I hope this helps. I LOVE BJJ. Iím going to encourage my kids to give it a try when theyíre old enough. I wish I could do it, but my body just doesnít like it. And given my passion for karate, Iím perfectly fine with that now.

Best of luck!
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DarthPenguin
Yellow Belt
Yellow Belt

Joined: 03 Dec 2021
Posts: 69
Location: Glasgow, Scotland
Styles: Shotokan, Judo, BJJ

PostPosted: Wed Apr 06, 2022 5:28 am    Post subject: Reply with quote

scohen0300 wrote:


That being said, BJJ is a totally different ball game. It was actually the first MA I ever tried. I trained on and off for 4 years, from middle school into high school, and the on/off part is directly because of injuries. I tried getting back into it multiple times during the rest of my teenage years and even into my early 20ís but I just couldnít prevent them from happening - even with tons of yoga, warming up, mobility, and doing the best I could to prevent it.

...

Just beware of white belts and guys in their 20ís - they donít seem to know how to hold back.



Totally agree with the above. Myself i got an extremely bad arm injury that took 1.5yrs to get full motion back. what i would say is that all gyms are different - if you think you are getting hurt a lot then maybe a new academy would help

Myself, i just got back on the mats relatively recently and i decided to move academies. My old academy was an excellent school but too many 20year old killers for me now and was an injury waiting to happen. I found out a former training partner from years ago is a BB now with his own school. Much more chilled environment (though standard is still high) but feel less like someone will injure me!
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GS718Trek
Yellow Belt
Yellow Belt

Joined: 08 Oct 2014
Posts: 86


PostPosted: Fri May 13, 2022 11:18 am    Post subject: Reply with quote

Thank you for the encouraging responses

I am about 6 months in and have earned my 1st stripe since about a few months ago. I am absolutely in love with JJ. I have taken the advice from the previous responses on taking care of the body when training. I have become more relaxed in my drilling/rolling sessions. In fact, I actually look to training as a way to relax (if that makes any sense), I feel so euphoric after a hard rolling session. No major injuries so far thank goodness, just minor body aches ( especially my back) but stretching helps alleviate everything.
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sensei8
KF Sensei
KF Sensei

Joined: 23 Feb 2008
Posts: 15712
Location: Las Vegas, NV
Styles: Shindokan Saitou-ryu [Shuri-te/Okinawa-te based]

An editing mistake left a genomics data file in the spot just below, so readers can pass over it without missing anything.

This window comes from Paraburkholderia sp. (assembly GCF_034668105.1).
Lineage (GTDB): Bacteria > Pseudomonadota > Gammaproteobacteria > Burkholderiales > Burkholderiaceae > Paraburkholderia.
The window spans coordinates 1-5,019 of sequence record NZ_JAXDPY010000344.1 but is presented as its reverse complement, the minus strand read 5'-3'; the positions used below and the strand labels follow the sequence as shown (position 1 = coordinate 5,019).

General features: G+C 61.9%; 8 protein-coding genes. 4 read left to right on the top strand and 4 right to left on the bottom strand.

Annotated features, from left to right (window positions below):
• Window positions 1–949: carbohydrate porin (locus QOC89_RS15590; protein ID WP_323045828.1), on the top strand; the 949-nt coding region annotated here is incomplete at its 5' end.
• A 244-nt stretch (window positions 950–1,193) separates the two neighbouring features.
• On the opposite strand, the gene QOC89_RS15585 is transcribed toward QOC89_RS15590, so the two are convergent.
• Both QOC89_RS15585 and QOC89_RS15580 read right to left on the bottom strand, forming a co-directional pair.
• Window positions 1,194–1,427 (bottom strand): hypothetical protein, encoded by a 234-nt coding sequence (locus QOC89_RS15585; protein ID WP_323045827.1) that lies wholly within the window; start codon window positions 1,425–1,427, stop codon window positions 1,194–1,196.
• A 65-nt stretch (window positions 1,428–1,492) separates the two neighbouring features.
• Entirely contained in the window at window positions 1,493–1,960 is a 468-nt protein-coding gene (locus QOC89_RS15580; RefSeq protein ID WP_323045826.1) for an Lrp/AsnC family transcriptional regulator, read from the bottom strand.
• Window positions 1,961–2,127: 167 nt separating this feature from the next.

PostPosted: Fri May 13, 2022 12:23 pm    Post subject: Reply with quote

6 Months in...and still training!! That's how one does that...only in forward gear. Might scratch a gear or two from time to time, but all's good. Train hard and train well...keeping your health paramount.



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Patrick
KF Administrator

Joined: 01 May 2001
Posts: 28218
Location: Los Angeles, California

PostPosted: Fri May 13, 2022 4:54 pm    Post subject: Reply with quote

Happy to read this update! Thanks for sharing, GS718Trek.
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DarthPenguin
Yellow Belt
Yellow Belt

Joined: 03 Dec 2021
Posts: 69
Location: Glasgow, Scotland
Styles: Shotokan, Judo, BJJ

PostPosted: Mon May 16, 2022 2:54 am    Post subject: Reply with quote

GS718Trek wrote:
Thank you for the encouraging responses

I am about 6 months in and have earned my 1st stripe since about a few months ago. I am absolutely in love with JJ. I have taken the advice from the previous responses on taking care of the body when training. I have become more relaxed in my drilling/rolling sessions. In fact, I actually look to training as a way to relax (if that makes any sense), I feel so euphoric after a hard rolling session. No major injuries so far thank goodness, just minor body aches ( especially my back) but stretching helps alleviate everything.


Awesome, glad to hear you are enjoying it. Just remember that bjj is very much an example of playing the long game, you get smashed for years but then gradually you get smashed less and suddenly realise you have become slightly competent (then some brown or black smashes you while having a conversation with someone and you realise how long the path is!)

Here's to an awesome next 6mths (and more) on the mats!